4 minute read

Our emerging markets and multi-strategy teams set out key trade ideas over a two to three year investment horizon in the EM universe.

Valuations of emerging market (EM) currencies, equities and bonds look attractive relative to developed markets, but selectivity is key in markets which are diverse and where risk and returns tend to be dispersed.


Earnings expectations for companies listed in emerging markets have recently taken a turn for the better. Earnings growth is expected to accelerate across many EM countries in 2017, including South Korea, Taiwan, China, Brazil and South Africa, but we believe that many stocks are fundamentally undervalued.

Figure 1: EM equities trade at a discount to MSCI World

Price-to-book discount    

On a price-to-book basis, EM stocks have been around 30 per cent cheaper than developed market (DM) stocks since 2014, illustrated in Figure 1. [1] Recently, earnings expectations have lifted from a low base, faster than in DM, yet the EM valuation discount persists. Over the past six months, for instance, EM earnings expectations have increased by 12.5 per cent, compared with seven per cent in DM [2]. Return on equity is marginally higher too, yet developed markets have outperformed.

Drilling down into the detail on the same basis also reveals that EM smaller companies are cheap relative to the wider EM universe, and have been so throughout the past decade. Smaller companies tend to be less volatile than the broad EM index [3]; their comparatively high level of domestic ownership makes them less vulnerable to changes in sentiment triggered by events elsewhere. Their orientation - with exposure to sectors that benefit from rapid income growth (domestic retailers, industrials, healthcare) - makes them an attractive way to access any pickup in EM momentum.

In 2017, the relative cheapness of EM smaller companies reflects the fact that earnings expectations have not rebuilt as rapidly as they have in more cyclical areas, such as commodities or financials (although small cap earnings did not decline as rapidly either.) Bearing in mind the potential for earnings upgrades, firstly as part of an industrial renaissance and then more broadly, over a three year horizon we see scope for smaller listed companies to appreciate as the global economy accelerates.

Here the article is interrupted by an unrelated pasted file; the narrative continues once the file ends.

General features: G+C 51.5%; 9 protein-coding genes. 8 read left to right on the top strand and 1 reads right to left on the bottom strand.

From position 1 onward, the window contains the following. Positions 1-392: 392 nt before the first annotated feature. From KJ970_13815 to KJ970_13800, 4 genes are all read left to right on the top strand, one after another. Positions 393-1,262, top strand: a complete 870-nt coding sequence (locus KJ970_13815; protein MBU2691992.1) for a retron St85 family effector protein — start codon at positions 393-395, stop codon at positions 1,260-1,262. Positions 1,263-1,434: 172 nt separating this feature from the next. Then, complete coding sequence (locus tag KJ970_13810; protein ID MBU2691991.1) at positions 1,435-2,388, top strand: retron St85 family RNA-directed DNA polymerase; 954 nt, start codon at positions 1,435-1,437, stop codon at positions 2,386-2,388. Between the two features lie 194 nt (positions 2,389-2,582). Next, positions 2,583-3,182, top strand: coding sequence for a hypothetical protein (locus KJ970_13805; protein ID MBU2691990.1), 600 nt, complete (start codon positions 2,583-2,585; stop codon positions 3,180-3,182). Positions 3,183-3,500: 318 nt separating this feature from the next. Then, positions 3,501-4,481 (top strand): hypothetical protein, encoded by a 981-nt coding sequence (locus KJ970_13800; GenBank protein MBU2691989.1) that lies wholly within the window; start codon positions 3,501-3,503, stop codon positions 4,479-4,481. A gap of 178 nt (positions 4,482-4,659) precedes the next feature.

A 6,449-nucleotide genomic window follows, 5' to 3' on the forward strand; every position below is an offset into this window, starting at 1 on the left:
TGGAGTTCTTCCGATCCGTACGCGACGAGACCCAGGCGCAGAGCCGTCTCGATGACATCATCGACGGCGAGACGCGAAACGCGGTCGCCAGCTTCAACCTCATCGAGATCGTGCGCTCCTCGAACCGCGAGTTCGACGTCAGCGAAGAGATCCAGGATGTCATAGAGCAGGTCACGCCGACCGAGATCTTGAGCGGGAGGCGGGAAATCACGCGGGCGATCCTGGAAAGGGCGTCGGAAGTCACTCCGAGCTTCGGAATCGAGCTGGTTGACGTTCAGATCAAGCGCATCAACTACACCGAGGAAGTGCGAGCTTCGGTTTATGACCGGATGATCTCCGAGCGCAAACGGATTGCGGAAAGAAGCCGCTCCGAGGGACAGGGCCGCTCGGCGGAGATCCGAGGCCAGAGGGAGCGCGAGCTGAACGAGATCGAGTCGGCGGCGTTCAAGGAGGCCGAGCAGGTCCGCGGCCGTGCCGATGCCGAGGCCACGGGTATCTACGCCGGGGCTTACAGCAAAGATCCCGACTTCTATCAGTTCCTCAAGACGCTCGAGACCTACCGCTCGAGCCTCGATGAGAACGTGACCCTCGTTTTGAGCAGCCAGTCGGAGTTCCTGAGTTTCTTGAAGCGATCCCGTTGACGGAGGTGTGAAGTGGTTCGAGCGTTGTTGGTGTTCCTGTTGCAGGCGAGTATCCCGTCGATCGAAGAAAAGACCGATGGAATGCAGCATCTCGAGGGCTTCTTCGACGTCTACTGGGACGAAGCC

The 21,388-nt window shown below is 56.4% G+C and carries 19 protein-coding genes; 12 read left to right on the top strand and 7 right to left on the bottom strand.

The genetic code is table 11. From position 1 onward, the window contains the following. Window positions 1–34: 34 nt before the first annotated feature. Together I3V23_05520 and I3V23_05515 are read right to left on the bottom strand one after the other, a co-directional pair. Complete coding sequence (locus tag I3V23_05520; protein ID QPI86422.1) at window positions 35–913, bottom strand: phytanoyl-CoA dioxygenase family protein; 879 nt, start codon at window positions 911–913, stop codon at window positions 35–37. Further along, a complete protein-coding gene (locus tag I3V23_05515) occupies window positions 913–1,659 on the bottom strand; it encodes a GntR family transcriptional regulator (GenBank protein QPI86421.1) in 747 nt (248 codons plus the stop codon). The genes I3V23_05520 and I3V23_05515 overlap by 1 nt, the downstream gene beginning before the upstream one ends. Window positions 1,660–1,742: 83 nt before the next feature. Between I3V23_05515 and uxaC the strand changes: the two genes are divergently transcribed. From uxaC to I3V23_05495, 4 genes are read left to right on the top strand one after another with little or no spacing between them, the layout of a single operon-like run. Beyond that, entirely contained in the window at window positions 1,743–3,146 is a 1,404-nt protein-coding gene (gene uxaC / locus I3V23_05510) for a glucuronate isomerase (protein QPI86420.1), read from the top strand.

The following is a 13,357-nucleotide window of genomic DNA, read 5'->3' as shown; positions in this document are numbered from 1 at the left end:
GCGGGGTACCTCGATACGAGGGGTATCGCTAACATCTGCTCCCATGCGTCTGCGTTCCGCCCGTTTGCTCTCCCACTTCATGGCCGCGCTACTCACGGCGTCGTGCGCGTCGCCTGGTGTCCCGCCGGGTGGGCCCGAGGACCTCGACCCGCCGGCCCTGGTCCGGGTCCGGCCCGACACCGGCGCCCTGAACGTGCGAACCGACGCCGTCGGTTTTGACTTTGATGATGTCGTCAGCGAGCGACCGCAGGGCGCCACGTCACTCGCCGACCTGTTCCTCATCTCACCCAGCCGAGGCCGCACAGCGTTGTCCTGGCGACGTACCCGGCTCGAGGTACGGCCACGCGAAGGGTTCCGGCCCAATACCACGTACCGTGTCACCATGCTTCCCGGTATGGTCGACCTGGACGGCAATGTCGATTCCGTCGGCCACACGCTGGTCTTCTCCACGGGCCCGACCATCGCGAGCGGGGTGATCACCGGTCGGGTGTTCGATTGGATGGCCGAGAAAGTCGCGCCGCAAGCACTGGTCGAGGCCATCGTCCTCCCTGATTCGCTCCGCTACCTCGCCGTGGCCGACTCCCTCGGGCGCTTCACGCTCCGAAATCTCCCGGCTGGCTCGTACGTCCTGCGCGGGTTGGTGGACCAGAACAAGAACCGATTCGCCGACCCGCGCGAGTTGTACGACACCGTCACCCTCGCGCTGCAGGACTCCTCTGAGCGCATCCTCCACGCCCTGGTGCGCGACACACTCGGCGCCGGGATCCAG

Risks to the outlook include a faster-than-expected cycle of US interest rate hikes, which might precipitate further strengthening of the US dollar, and a potential hard landing from China.

EMERGING MARKET DEBT: Long local currency Indonesian government bonds

As the interest rate differentials between EM and developed markets are near the widest in a decade, there are opportunities to add carry within emerging markets; borrowing at low rates and investing in higher yielding markets. Within the debt markets, we see opportunities in local currency debt, which we believe offers better risk reward trade-offs than can be found in hard currency.

Indonesia is currently a preferred issuer. It is now one of the faster growing emerging markets, expanding over five per cent in the first quarter of 2017 [4]. The pace of growth is less rapid than in India (7.5 per cent over the same period) [5]), but significantly faster than Brazil (estimated at 0.7 to 0.8 per cent) [6]. President Joko Widodo and Finance Minister Sri Mulyani Indrawati, a former academic and one-time employee of the World Bank, have begun an ambitious reform agenda, aiming to widen the tax take, accelerate investment in Indonesian infrastructure, cut energy subsidies and reduce bureaucracy.

Recent bond market gains have been driven by aggressive monetary easing, with the central bank cutting Indonesia’s base lending rate by 150 basis points in 2016, and credible progress on the policy front. The ratings agency Moody’s recently changed its outlook from ‘stable’ to ‘positive’, highlighting Indonesia’s improving balance of payments position, higher foreign exchange reserves, and a rising level of foreign direct investment[7].

Indonesia’s Achilles’ heel is its reliance on external sources of funding [8]. Real yields have fallen in 2017, but at around 2.9 per cent [9] are attractive with the economic outlook improving.


Against a backdrop of slowing growth, rising unemployment and spill over from the ongoing conflict in Syria, Turkey’s shift towards more autocratic rule has affected investor confidence. Following a failed military coup in 2016, President Recep Tayyip Erdogan’s squeeze on political opposition prompted some members of the European parliament to call for Turkey’s membership talks with the EU - which have lasted more than a decade - to be brought to a halt [10].